If You Wish, He Can Make You Clean

Homily for 6th Sunday in Ordinary Time (Year B)
February 11, 2018
St. Henry – 7:30 AM Eastern Time (St. Henry, Indiana)

Focus:              If you wish, he can make you clean.
Function:        Will it – be made clean!


Pope Francis

It was the most dreaded of all diseases.  Leprosy.  The word means “to peel off”.  For someone who lived during Old Testament times, leprosy was a living death.  One was separated from family and community.  They were kept outside, away, apart, at a safe distance, where they would not be able to infect others.

Today we meet one of them.  We meet a leper.  He comes to Jesus, kneels down, and begs him:
If you wish, you can make me clean.

Last week, I found myself in the chapel at Saint Meinrad for a time of Eucharistic adoration.  As I sat there, I was aware of my own need to go to confession.  It had only been two weeks and yet I knew that I needed to go.  There was something bothering me, sin weighing me down and getting in the way of my relationship with the Lord, something for which I knew that I needed to ask forgiveness…a leprosy of the heart that needed to be cured.

And I sat there.

I sat there knowing that I needed to go but not wanting to go.

Perhaps you can relate.

So often, we think of confession as our once/year obligation that needs to be met.  We hate to go.  We think we don’t need to go.  We’d rather pretend we’re fine.  I haven’t been that bad, after all.  I’m a good person. 

I’m sure the leper was a good person too.  He still needed to be healed of his leprosy.

All of us experience this leprosy of the heart in its different forms.  There’s the leprosy of a heart puffed up by pride, a heart embittered by anger, a heart soiled by lust or soured by envy.  There’s the leprosy of a heart weakened by gluttony, paralyzed by sloth, or poisoned by greed.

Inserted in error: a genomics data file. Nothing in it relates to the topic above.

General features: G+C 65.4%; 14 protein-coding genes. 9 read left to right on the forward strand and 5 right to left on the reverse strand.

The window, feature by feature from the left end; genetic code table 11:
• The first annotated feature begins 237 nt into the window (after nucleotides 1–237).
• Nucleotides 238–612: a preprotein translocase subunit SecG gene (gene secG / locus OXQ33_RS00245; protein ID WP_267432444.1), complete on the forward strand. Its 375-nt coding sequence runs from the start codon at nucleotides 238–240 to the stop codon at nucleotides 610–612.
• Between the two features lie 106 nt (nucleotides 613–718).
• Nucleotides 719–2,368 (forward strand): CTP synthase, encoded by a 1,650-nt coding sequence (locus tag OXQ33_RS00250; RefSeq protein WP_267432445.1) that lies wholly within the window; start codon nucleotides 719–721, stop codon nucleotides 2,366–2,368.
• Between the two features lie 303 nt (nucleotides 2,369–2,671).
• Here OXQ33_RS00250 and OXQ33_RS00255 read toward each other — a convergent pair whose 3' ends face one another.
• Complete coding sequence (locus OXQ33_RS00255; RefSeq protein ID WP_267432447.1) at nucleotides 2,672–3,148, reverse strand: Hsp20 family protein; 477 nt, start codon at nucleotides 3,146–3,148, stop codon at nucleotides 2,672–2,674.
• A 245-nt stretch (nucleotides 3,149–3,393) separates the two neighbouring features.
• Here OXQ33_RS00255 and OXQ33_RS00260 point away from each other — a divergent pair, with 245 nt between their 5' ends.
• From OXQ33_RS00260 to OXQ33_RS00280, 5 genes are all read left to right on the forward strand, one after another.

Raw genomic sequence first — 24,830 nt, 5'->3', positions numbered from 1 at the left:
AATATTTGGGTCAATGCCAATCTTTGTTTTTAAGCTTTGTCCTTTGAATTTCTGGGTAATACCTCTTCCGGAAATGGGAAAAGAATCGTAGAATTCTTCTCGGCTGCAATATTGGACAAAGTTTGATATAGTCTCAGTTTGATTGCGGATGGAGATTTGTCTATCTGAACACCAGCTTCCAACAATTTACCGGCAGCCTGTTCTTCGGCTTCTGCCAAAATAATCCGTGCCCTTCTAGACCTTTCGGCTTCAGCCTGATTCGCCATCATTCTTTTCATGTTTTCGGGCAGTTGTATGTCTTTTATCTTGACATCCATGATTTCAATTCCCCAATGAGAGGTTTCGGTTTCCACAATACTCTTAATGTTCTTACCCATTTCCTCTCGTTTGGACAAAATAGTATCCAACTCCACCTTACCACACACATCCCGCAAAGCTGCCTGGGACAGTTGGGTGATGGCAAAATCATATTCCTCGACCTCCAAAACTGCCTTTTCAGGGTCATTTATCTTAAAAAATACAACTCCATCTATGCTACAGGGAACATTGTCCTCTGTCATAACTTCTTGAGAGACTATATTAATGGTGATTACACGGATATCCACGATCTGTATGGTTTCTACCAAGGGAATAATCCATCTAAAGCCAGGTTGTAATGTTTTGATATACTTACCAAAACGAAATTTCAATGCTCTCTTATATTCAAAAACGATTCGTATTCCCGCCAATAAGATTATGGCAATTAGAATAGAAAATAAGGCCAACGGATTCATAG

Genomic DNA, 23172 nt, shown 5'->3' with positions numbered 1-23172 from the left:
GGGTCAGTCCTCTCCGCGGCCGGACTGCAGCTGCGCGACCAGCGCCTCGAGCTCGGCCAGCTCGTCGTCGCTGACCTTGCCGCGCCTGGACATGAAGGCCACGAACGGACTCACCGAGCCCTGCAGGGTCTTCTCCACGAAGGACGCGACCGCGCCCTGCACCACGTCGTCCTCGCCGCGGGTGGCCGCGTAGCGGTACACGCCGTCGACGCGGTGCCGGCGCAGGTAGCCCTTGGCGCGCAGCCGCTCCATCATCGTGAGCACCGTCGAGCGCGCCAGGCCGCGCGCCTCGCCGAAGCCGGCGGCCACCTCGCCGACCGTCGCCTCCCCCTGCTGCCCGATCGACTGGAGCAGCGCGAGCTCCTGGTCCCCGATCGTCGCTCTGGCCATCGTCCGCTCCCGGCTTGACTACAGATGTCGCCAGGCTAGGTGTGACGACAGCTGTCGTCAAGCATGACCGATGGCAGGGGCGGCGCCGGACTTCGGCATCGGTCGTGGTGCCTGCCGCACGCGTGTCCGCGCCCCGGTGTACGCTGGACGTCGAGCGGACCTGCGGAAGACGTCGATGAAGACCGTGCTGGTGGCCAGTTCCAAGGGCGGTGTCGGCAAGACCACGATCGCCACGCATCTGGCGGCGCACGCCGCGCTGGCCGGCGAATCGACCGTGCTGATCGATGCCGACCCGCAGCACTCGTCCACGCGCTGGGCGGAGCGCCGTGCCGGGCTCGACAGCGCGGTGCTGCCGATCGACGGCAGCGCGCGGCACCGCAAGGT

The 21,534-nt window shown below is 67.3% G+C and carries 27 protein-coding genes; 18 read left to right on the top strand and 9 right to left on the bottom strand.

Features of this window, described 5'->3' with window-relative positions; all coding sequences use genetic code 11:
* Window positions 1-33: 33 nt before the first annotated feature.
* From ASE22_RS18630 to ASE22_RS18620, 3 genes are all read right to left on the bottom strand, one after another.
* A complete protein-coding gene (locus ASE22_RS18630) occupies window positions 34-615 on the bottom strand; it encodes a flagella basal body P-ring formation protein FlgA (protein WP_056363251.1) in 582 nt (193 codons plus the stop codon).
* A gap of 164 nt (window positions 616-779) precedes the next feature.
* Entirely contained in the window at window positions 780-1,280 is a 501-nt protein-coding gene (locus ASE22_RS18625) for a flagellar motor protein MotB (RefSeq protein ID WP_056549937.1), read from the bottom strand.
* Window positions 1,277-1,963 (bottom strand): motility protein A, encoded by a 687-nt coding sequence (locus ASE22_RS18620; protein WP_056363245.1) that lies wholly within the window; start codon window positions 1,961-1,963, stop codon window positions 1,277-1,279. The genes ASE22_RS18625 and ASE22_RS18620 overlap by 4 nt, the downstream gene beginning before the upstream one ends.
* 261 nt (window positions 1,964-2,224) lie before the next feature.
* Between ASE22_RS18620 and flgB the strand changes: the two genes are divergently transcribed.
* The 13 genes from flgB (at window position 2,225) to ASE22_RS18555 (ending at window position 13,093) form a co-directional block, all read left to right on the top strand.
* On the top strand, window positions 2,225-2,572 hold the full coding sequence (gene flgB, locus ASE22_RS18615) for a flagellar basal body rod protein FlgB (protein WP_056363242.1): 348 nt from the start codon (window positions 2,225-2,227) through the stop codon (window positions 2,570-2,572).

The leprosy of the heart plagues us.  Sometimes we are all too well aware of it and at other times we try to pretend it’s not there, but we can’t escape it.  We know it’s there.

And like the leper, we can’t cure it on our own.  Like the leper, we need to come to Jesus with a simple request:

If you wish, you can make me clean.

Sin makes us want to hide.  We try to hide it like Adam and Eve tried to hide themselves in the Garden.  But, like leprosy, sin doesn’t get better by hiding it.  We must bring it into the light.

The leper had to show himself to Jesus Christ, the true priest.  And, brothers and sisters, so must we.  We must show our leprosy to the priest.

Just as leprosy disfigured the body, so sin defaces the soul.

Just as leprosy caused pain, fear, and depression, so sin destroys interior peace, creates remorse and instills fear of judgement.

But the good news of the Gospel is that we are not to be left in our sins.  Our leprosy is not incurable.  It can be healed!  God sent his Son to die for us so that it could be healed!  God wants to dwell in our hearts – he wants to make his abode in our hearts, but he can do so only if we allow him to first heal our hearts so that they can become a fit dwelling place for him!

Jesus said, “Blessed are the pure of heart, for they shall see God.”  If we are to be pure of heart, we must allow him to clean the leprosy from our hearts.

We must approach him with the words of the leper on our lips:
If you wish, you can make me clean.

I finally got up.  I walked into the confessional and showed my leprosy to the Lord.  If you wish, you can make me clean. I allowed him, in the person of the priest, to stretch out his hand and to speak the words that he spoke to the leper in today’s Gospel: I do will it, be made clean

The invitation works both ways.  The leper said to Jesus, “If you wish, you can make me clean.”

Jesus extends the invitation to you: “If you wish, I can make you clean”

Do you will it?

Do you want to be made clean?

Lent begins this week.  Confession is a great way to start Lent.  Then, we can direct our prayer, fasting, and almsgiving toward overcoming a particular leprosy of the heart.  We can direct our prayer, fasting, and almsgiving to the Lord, asking him to heal us of the particular leprosy that we struggle with, be it pride, anger, greed, lust, envy, sloth, or gluttony.  We can focus our Lenten disciplines toward asking the Lord to overcome these vices in us and to help us to cultivate the opposite virtues.  He will do it.  He wishes to make you clean.

When the leper was healed, he couldn’t contain his joy.  His living death was over.  He experienced resurrection.  He experienced new life.  He experienced redemption.

If you wish, you can make me clean.

Jesus wills it.

Do you?

 

 

 

 

 

 

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